Richard Buxton, head of UK equities, Old Mutual Global Investors:
What will occupy front and centre stage in the first hundred days of Trump’s presidency is his focus on tax reforms. Slashing the corporate income tax rate should unleash significant cash piles currently stored overseas. US companies will, however, see both winners and losers depending on the nature of the reforms designed to favour exports over imports. For Joe Public of Main Street the focus will be on how quickly any policies translate into more secure job prospects and some wage growth, fulfilling one of Trump’s key election pledges.
Two other key – and interlinked – issues will dominate markets thinking during the first hundred days. What will the new administration do in terms of protectionist policies and what role will the dollar play in this? Trump’s recent desire to talk the dollar down eased short-term fears that a stronger dollar could hurt corporate America. Will Trump deliberately attempt to weaken the US currency to put pressure on countries he deems to have artificially weak currencies and big trade surpluses? Or will rising US interest rates support the consensus view that the dollar will remain strong? Could a lower dollar actually force the rest of the world to follow America’s example and raise interest rates? And, if so, what effect would that have on global stock markets? Could the unprecedented eight-year run in global equities be coming to an end… finally?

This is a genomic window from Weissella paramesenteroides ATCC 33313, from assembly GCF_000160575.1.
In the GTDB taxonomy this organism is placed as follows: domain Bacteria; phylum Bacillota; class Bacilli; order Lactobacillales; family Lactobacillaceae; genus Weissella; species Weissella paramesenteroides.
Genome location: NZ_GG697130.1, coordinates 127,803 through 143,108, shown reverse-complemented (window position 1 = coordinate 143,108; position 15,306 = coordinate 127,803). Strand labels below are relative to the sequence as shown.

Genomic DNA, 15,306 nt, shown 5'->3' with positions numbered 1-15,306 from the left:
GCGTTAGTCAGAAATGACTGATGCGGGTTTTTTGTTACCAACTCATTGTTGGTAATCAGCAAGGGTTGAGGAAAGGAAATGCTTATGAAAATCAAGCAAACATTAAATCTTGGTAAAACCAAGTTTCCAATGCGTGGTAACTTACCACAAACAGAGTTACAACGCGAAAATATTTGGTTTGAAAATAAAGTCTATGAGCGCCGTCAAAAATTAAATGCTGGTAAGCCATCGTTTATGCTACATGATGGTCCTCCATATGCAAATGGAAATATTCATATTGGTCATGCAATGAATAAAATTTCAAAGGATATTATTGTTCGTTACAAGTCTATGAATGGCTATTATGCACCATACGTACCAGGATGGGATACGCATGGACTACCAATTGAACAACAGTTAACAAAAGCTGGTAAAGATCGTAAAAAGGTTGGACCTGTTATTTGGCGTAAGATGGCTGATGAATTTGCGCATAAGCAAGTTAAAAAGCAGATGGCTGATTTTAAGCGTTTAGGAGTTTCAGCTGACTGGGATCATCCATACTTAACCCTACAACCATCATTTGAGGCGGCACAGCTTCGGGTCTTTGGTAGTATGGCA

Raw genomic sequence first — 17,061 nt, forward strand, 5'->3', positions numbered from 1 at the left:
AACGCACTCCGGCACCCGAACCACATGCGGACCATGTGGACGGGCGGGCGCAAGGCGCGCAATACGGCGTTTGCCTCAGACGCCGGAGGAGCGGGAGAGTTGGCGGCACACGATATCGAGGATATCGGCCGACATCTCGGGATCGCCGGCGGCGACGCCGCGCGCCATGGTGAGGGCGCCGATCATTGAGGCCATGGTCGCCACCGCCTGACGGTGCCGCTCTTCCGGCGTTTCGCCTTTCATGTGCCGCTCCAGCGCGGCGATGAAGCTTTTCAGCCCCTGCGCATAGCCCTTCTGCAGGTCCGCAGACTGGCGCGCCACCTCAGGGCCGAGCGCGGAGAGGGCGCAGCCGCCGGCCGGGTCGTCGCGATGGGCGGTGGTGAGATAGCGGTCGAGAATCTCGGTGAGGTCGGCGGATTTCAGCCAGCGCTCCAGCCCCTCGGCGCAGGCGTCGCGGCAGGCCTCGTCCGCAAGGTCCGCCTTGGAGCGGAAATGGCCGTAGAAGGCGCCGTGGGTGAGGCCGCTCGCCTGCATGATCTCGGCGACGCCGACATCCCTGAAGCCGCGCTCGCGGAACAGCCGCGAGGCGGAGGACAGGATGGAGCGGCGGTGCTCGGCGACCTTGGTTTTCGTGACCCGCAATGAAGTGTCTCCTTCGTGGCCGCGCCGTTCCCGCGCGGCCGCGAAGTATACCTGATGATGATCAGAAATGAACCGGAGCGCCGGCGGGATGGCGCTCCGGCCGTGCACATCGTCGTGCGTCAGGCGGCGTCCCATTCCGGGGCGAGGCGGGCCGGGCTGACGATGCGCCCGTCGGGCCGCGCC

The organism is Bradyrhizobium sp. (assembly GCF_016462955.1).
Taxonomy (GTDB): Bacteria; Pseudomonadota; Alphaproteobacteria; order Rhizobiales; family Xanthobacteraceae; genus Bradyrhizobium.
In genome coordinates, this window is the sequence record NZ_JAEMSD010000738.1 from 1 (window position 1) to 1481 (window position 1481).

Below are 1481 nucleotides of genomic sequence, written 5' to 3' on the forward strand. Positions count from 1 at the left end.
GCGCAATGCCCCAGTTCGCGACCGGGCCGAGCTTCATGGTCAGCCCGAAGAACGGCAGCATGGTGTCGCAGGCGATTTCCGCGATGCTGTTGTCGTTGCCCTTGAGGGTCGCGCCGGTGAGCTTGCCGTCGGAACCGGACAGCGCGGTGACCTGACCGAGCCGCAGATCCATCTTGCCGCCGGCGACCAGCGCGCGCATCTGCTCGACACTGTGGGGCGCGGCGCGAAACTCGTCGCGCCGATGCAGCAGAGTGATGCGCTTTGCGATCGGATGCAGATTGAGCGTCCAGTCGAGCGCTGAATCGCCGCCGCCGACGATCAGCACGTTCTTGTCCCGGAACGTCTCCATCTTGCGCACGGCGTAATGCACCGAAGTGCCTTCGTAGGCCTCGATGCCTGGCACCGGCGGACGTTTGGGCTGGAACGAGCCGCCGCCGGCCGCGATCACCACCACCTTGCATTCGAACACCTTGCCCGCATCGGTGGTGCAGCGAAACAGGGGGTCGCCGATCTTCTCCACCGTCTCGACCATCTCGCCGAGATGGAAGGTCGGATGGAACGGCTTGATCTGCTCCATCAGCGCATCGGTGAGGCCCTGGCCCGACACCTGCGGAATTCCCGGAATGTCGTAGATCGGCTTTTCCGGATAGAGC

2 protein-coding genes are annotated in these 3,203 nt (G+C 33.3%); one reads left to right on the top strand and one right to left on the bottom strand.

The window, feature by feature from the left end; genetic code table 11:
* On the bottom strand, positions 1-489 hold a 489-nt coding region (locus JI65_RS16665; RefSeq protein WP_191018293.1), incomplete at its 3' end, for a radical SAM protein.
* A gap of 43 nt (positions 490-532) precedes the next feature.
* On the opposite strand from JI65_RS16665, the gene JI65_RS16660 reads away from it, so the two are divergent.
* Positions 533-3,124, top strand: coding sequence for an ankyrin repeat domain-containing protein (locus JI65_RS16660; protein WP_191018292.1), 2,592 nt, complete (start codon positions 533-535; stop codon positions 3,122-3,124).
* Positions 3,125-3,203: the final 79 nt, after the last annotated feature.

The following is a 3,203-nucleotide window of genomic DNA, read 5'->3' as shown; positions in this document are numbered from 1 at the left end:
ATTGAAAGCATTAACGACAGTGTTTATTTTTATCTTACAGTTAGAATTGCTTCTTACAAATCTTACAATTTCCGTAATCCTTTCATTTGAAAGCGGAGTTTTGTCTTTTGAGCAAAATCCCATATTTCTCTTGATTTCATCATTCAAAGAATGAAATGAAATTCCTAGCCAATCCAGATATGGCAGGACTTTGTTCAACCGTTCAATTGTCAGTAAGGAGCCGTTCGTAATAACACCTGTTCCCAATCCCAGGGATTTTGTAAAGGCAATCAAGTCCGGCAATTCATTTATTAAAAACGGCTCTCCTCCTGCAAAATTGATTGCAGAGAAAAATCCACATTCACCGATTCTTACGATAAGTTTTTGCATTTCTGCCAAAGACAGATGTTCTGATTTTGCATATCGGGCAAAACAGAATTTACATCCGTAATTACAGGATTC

Ian Heslop, head of global equities, Old Mutual Global Investors:
The inauguration of Donald Trump is a historic event. The change of mood is symbolised as the replacement of Davos Man by Joe Six-Pack.
Trump’s election on 11 November gave support to the bull market in US equities. The market’s positive reaction is based on Trump’s pro-business tax stance and the anticipated effect of his planned massive spending on infrastructure. The change brings to mind the election in December 2012 in Japan of Shinzo Abe, also elected with a mandate to stimulate his national economy vigorously.
Donald Trump’s rhetoric during his campaign may have appealed more to voters’ fears than to their hopes, but investors’ reaction since his election has been of hope rather than fear.
Yet market sentiment can swiftly turn. Here are four reasons why caution is warranted.
Firstly, Trump is unlikely to be successful in winning the support of Congress for all his spending plans. Congress, though also Republican, is far more fiscally conservative than he is. Failure to deliver on his rhetoric could lead to market disappointment.
Secondly, spending on the scale Trump wants could be a double-edged sword, causing not only faster growth but also increased inflation.
Thirdly, Trump’s protectionism could spark trade wars with damaging, recessionary effects.
Fourthly, Trump’s presidency could heighten political risk. Trump’s unfiltered use of Twitter, and his fluid approach to statements of policy is risky.